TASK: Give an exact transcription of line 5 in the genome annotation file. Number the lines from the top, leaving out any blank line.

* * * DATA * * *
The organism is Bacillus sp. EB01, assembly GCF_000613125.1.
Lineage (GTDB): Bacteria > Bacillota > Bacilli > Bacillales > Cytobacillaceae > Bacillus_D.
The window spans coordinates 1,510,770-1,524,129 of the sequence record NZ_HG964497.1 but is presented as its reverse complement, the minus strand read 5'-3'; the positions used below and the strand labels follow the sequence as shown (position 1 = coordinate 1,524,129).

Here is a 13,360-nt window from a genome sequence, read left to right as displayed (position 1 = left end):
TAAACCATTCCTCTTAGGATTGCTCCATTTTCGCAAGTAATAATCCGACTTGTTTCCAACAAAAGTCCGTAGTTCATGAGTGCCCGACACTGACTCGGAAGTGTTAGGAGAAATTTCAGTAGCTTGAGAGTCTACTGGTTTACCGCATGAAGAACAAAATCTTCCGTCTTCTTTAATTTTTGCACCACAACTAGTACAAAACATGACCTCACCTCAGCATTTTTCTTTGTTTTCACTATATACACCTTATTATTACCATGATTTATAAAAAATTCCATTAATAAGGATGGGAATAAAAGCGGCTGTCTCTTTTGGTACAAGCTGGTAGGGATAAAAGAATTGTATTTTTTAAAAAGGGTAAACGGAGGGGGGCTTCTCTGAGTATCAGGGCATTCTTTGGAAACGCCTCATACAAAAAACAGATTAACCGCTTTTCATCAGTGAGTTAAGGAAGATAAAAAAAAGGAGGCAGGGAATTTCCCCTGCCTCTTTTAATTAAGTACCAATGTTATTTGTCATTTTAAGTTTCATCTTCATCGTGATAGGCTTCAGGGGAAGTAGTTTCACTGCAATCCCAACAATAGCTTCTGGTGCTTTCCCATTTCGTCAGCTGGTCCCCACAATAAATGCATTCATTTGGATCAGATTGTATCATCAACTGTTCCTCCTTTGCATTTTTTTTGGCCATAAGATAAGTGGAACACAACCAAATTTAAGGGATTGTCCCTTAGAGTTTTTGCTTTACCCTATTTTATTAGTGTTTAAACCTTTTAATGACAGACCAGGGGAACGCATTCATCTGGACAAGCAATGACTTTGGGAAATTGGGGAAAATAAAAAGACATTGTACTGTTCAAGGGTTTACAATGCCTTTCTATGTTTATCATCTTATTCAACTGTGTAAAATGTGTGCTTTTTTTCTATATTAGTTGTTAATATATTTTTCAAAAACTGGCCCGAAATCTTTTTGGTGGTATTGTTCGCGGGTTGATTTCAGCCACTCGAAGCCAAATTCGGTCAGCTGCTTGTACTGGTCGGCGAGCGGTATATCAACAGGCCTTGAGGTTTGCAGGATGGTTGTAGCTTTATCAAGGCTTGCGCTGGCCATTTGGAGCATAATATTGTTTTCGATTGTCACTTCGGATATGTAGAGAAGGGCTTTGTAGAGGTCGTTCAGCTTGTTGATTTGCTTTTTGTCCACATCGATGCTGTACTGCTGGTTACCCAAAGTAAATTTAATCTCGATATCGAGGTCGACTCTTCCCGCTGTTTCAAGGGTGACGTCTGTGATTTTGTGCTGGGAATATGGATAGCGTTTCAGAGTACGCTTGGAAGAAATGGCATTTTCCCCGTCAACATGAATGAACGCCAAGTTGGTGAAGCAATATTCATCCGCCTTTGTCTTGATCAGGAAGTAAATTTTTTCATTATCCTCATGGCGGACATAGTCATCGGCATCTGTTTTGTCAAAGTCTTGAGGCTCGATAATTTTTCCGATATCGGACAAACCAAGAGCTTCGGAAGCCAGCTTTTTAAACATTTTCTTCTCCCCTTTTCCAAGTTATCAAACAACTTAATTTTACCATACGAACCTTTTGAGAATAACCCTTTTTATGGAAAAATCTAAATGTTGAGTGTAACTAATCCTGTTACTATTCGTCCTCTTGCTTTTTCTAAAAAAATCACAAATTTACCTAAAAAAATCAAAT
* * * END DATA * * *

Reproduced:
TAAACCATTCCTCTTAGGATTGCTCCATTTTCGCAAGTAATAATCCGACTTGTTTCCAACAAAAGTCCGTAGTTCATGAGTGCCCGACACTGACTCGGAAGTGTTAGGAGAAATTTCAGTAGCTTGAGAGTCTACTGGTTTACCGCATGAAGAACAAAATCTTCCGTCTTCTTTAATTTTTGCACCACAACTAGTACAAAACATGACCTCACCTCAGCATTTTTCTTTGTTTTCACTATATACACCTTATTATTACCATGATTTATAAAAAATTCCATTAATAAGGATGGGAATAAAAGCGGCTGTCTCTTTTGGTACAAGCTGGTAGGGATAAAAGAATTGTATTTTTTAAAAAGGGTAAACGGAGGGGGGCTTCTCTGAGTATCAGGGCATTCTTTGGAAACGCCTCATACAAAAAACAGATTAACCGCTTTTCATCAGTGAGTTAAGGAAGATAAAAAAAAGGAGGCAGGGAATTTCCCCTGCCTCTTTTAATTAAGTACCAATGTTATTTGTCATTTTAAGTTTCATCTTCATCGTGATAGGCTTCAGGGGAAGTAGTTTCACTGCAATCCCAACAATAGCTTCTGGTGCTTTCCCATTTCGTCAGCTGGTCCCCACAATAAATGCATTCATTTGGATCAGATTGTATCATCAACTGTTCCTCCTTTGCATTTTTTTTGGCCATAAGATAAGTGGAACACAACCAAATTTAAGGGATTGTCCCTTAGAGTTTTTGCTTTACCCTATTTTATTAGTGTTTAAACCTTTTAATGACAGACCAGGGGAACGCATTCATCTGGACAAGCAATGACTTTGGGAAATTGGGGAAAATAAAAAGACATTGTACTGTTCAAGGGTTTACAATGCCTTTCTATGTTTATCATCTTATTCAACTGTGTAAAATGTGTGCTTTTTTTCTATATTAGTTGTTAATATATTTTTCAAAAACTGGCCCGAAATCTTTTTGGTGGTATTGTTCGCGGGTTGATTTCAGCCACTCGAAGCCAAATTCGGTCAGCTGCTTGTACTGGTCGGCGAGCGGTATATCAACAGGCCTTGAGGTTTGCAGGATGGTTGTAGCTTTATCAAGGCTTGCGCTGGCCATTTGGAGCATAATATTGTTTTCGATTGTCACTTCGGATATGTAGAGAAGGGCTTTGTAGAGGTCGTTCAGCTTGTTGATTTGCTTTTTGTCCACATCGATGCTGTACTGCTGGTTACCCAAAGTAAATTTAATCTCGATATCGAGGTCGACTCTTCCCGCTGTTTCAAGGGTGACGTCTGTGATTTTGTGCTGGGAATATGGATAGCGTTTCAGAGTACGCTTGGAAGAAATGGCATTTTCCCCGTCAACATGAATGAACGCCAAGTTGGTGAAGCAATATTCATCCGCCTTTGTCTTGATCAGGAAGTAAATTTTTTCATTATCCTCATGGCGGACATAGTCATCGGCATCTGTTTTGTCAAAGTCTTGAGGCTCGATAATTTTTCCGATATCGGACAAACCAAGAGCTTCGGAAGCCAGCTTTTTAAACATTTTCTTCTCCCCTTTTCCAAGTTATCAAACAACTTAATTTTACCATACGAACCTTTTGAGAATAACCCTTTTTATGGAAAAATCTAAATGTTGAGTGTAACTAATCCTGTTACTATTCGTCCTCTTGCTTTTTCTAAAAAAATCACAAATTTACCTAAAAAAATCAAAT